“BUT Simon!” I hear you say, “the address bar changes so I must be on a new page”

Yeh, the JavaScript rewrites that so it looks like you navigated to a new page, you didn’t really!

React, Angular and Vue are frameworks that help you make SPAs.

Bringing it home

So that’s the history of the web, where does this leave us now?

Well static sites are incredibly fast, but they have limited interaction and updating the content can be a pain. There is also no concept of “logged in” with a static site, the content is freely available to the whole internet.

Server side rendered apps solve the dynamic problem holding static sites back AND they can have the concept of user accounts and not making everything public, BUT they can be clunky to navigate around and page loads are a pain.

Single page applications solve the problem of page loads and also have the concept of user accounts and making sure content isn’t completely public BUT that initial JavaScript load can be really big, very slow and pretty bad for search engine optimisation.

What is to be done?

Enter the full stack JavaScript framework.

Full stack JavaScript frameworks aim to combine all of the benefits of the above three concepts into a single framework with great developer and user experience.

  • They can combine aspects of Static Site Generation (SSG) for the parts of your site that are public and need to be FAST.
  • They offer Server Side Rendering (SSR) for initial page loads that require data from a database or from another service.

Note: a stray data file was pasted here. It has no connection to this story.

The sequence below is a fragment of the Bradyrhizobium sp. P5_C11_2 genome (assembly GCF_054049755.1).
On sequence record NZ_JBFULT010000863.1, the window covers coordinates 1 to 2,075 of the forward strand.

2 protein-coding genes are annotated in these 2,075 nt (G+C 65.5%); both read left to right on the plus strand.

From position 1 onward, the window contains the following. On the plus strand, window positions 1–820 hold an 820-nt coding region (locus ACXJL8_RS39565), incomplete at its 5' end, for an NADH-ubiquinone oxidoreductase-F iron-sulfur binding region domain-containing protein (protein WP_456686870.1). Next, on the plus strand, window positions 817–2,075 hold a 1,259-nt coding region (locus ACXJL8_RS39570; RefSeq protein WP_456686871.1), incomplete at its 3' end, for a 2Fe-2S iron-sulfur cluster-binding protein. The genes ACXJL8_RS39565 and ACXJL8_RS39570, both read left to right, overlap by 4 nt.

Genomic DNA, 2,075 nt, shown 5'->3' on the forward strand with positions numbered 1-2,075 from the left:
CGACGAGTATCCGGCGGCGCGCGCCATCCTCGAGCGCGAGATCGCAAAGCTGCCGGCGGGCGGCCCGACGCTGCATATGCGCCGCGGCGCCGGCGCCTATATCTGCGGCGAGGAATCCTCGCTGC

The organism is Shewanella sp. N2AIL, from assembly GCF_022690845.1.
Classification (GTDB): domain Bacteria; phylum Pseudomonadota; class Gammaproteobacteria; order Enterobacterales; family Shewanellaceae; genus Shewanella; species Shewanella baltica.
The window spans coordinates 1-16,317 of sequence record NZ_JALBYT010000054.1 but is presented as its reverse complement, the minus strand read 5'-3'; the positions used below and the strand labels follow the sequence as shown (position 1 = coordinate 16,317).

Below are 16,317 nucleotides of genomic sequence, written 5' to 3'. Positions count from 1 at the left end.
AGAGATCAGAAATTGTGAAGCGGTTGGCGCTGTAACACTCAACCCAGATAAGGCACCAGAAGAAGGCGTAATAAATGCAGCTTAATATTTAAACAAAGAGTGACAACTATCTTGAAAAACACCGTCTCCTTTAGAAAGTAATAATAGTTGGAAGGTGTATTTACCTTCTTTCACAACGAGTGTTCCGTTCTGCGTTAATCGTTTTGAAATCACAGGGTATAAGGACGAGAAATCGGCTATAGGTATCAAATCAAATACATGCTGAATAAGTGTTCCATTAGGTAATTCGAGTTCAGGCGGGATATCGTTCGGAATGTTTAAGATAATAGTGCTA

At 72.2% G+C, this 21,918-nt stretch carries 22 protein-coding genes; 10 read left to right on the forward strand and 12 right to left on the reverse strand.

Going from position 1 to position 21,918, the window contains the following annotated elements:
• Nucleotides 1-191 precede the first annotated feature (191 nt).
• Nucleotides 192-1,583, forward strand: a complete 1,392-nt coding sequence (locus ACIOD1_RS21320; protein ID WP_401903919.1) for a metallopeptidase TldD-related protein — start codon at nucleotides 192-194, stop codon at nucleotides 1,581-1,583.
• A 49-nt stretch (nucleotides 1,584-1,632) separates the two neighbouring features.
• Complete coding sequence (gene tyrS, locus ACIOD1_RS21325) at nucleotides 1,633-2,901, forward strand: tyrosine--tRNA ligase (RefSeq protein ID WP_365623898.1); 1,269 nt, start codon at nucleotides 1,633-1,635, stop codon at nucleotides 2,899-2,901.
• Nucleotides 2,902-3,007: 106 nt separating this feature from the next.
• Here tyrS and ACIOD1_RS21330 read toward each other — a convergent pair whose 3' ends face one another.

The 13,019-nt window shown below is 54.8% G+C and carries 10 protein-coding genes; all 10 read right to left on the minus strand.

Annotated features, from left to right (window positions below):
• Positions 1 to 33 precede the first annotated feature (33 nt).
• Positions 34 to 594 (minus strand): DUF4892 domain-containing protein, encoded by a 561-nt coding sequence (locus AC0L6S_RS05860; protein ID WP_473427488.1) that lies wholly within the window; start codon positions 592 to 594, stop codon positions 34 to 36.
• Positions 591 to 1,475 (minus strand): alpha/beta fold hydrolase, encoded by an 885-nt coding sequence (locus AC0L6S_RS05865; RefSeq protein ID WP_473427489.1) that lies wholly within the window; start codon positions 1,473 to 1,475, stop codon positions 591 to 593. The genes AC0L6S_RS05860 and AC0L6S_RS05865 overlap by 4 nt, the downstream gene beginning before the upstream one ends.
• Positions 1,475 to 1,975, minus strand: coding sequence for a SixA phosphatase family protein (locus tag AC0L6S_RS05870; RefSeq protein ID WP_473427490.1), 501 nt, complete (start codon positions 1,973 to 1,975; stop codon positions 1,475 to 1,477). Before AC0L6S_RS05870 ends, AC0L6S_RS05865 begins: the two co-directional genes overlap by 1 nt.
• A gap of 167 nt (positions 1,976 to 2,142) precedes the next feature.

• They the then drive the browser side interactions and data fetching with the Single Page Application (SPA) technology of React to make sure it feels modern and interactive like people have come to expect.

The main full stack JavaScript frameworks currently are NextJS, ReadwoodJS, BlitzJS and Gatsby

Learning path

These technologies will drive the future of the web, but first you need to learn the underlying concepts of HTML, CSS, JavaScript.

So if you’re still learning then stay the path on those.

Don’t worry if you didn’t understand all of the above, this is a very high level (which is a fancy way of saying vague 🤣) explanation aimed at raising your awareness so that when you hear these terms you understand how they fit into the bigger web development picture.

90% of being a good web developer is knowing something exists so you can deep dive on it when you need to.


If you’re looking for a project where you can see many of these concepts in action and build a page up from scratch, add functionality in JavaScript and then start interacting with APIs and third part services then my link tree series is for you. We build up a social media link tree from HTML and CSS, adding JavaScript, integrating with Mailchimp, Stripe and Supabase and then wrapping up with deployment to Vercel for hosting!

Part 1 is on YouTube 😀